What to do when your child says, “I hate you!”

By Joseph Sacks, LCSW

Remember that children are completely dependent upon their parents, both emotionally and physically, and any conflict between you and them threatens their critical lifeline. You are their whole world! Therefore when your child says “I hate you,” it means that he is suffering intensely and is truly desperate. It is precisely at that moment that he needs our support and understanding emotionally. It is very important that we don’t take it personally and react in an adversarial way.

What to do when your child says, "I hate you!"

mad child with chin on hands

Instead reflect, “I see you're really angry at me because of…” Give recognition to what’s bothering the child, and give him his right to be upset. When he screams “I hate you” he's really screaming, “My emotional needs are not being fulfilled! I am desperate for happiness and am dependent on you to provide it and you’re not doing your job!” The only way to prevent and resolve this is to fulfill those needs. Since they are completely dependent upon us, they become desperate if their needs are even slightly unfulfilled. Their desires are felt much more intensely than adults feel theirs, and it is very easy for children to feel deprived. Many items that seem to be frivolous desires or whims actually represent serious and deep emotional needs.

Fulfill their needs

Let's say a child is expressing an extremely strong desire to go swimming in the local pool, and that he hasn't been swimming in a long time. He may be angrily demanding that you take him there, and he says “I hate you” when you don’t. What he or she is saying is "My basic need for pleasure and happiness is going unfulfilled. I am desperate for the kind of joy that going to the pool provides. Going any longer without the need fulfilled is intolerable!” In such a case the child is not in any way being spoiled. He just needs us to swoop in and rescue him from his state of need. Taking him to the pool in such a case would be a tremendous expression of your love and would greatly deepen the bond between you and the child. It will do wonders for his emotional health, behavior and even his lifelong success. Never underestimate the power of performing acts of kindness towards our children! It is more important to do so to them than to strangers or even friends. If you absolutely cannot fulfill the child’s desire, you should try to offer a substitute which will satisfy him.

See my post: How to tell my child I can't buy him what he wants, here.

Let's say a child wants desperately to go to a social event, but it's too far or unsafe for her to travel by herself. It's well worth the effort to take her there and wait in the car, if at all possible. Consider it an investment in the emotional health of your child. Yes, children are very needy and we must constantly give and give. In the long run we get back much more than we give in the form of the satisfaction of seeing a healthy, well-adjusted, successful child. Never fear you're giving too much to your child and he or she is taking advantage of you, for by giving to them you're truly giving to yourself.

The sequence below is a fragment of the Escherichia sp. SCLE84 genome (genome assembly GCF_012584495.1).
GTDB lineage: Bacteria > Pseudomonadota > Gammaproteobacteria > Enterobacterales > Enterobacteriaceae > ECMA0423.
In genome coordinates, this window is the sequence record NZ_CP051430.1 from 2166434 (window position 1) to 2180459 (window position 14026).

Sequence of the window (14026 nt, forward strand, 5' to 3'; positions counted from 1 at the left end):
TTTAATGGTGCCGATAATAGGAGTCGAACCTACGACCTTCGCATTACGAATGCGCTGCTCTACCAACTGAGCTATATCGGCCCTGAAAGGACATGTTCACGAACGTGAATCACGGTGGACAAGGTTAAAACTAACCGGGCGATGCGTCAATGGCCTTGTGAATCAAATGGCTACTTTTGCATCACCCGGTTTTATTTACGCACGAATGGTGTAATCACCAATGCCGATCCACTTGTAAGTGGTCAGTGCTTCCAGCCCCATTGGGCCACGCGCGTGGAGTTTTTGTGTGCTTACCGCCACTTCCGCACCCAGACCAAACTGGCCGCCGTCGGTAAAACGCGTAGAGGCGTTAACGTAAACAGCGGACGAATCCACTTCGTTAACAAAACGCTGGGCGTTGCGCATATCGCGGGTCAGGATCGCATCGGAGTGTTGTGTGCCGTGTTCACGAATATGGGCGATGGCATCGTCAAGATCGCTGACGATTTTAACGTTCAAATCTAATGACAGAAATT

little girl with head on mother's lap

As parents it hurts us emotionally when a child says “I hate you,” but we should try to temporarily table our feelings and focus on the terrible anguish that the child must be going through at the moment. It can be helpful to say, “Even though you're feeling very angry at me I still love you.” Don't try to get the child to repress his or her feelings by saying, “Don't feel that way, you really don’t feel that way.” Rather you need to let the feelings flow. Never respond with attacks, discipline, or punishment, it will just make the problem worse. Say, “You must be really upset to say that, you must really be in anguish. I'm going to find out what's bothering you and I hope you feel better, please tell me what's bothering you?” Generally when a child says, "I hate you!" it's a sign that we need to suspect the parent is being too harsh and strict, and being more gentle and generous is usually the solution. Don't fear that by giving in to your child, he or she will learn to take advantage of you. See my post: How not to spoil your child, here.

As I've said before, we as parents need to wake up with the mantra of "How can I make my child's day pleasant" Don't feel that you are lowering yourself by being a "Servant” to your child because by fulfilling their needs you're actually elevating and ennobling yourself, developing your character traits and turning yourself into a lofty giver. Your children will love you so much for this! They will be dedicated to you for a lifetime. Children naturally feel great love for their parents, and by fulfilling their needs meticulously that love builds into an overflowing river.

Please be advised that the above represents a parenting ideal, and no one should expect to fulfill it perfectly. So have patience with yourself and try to implement new ideas gradually.
Feel free to peruse the rest of my interesting blog, the specialties on my website, or download one of my informative free reports. If you would like more guidance about what to do when your child says “I hate you” and seek a child psychotherapist in lower Manhattan, you may call me at 646-681-1707 for a free 15-minute consultation. I look forward to speaking with you!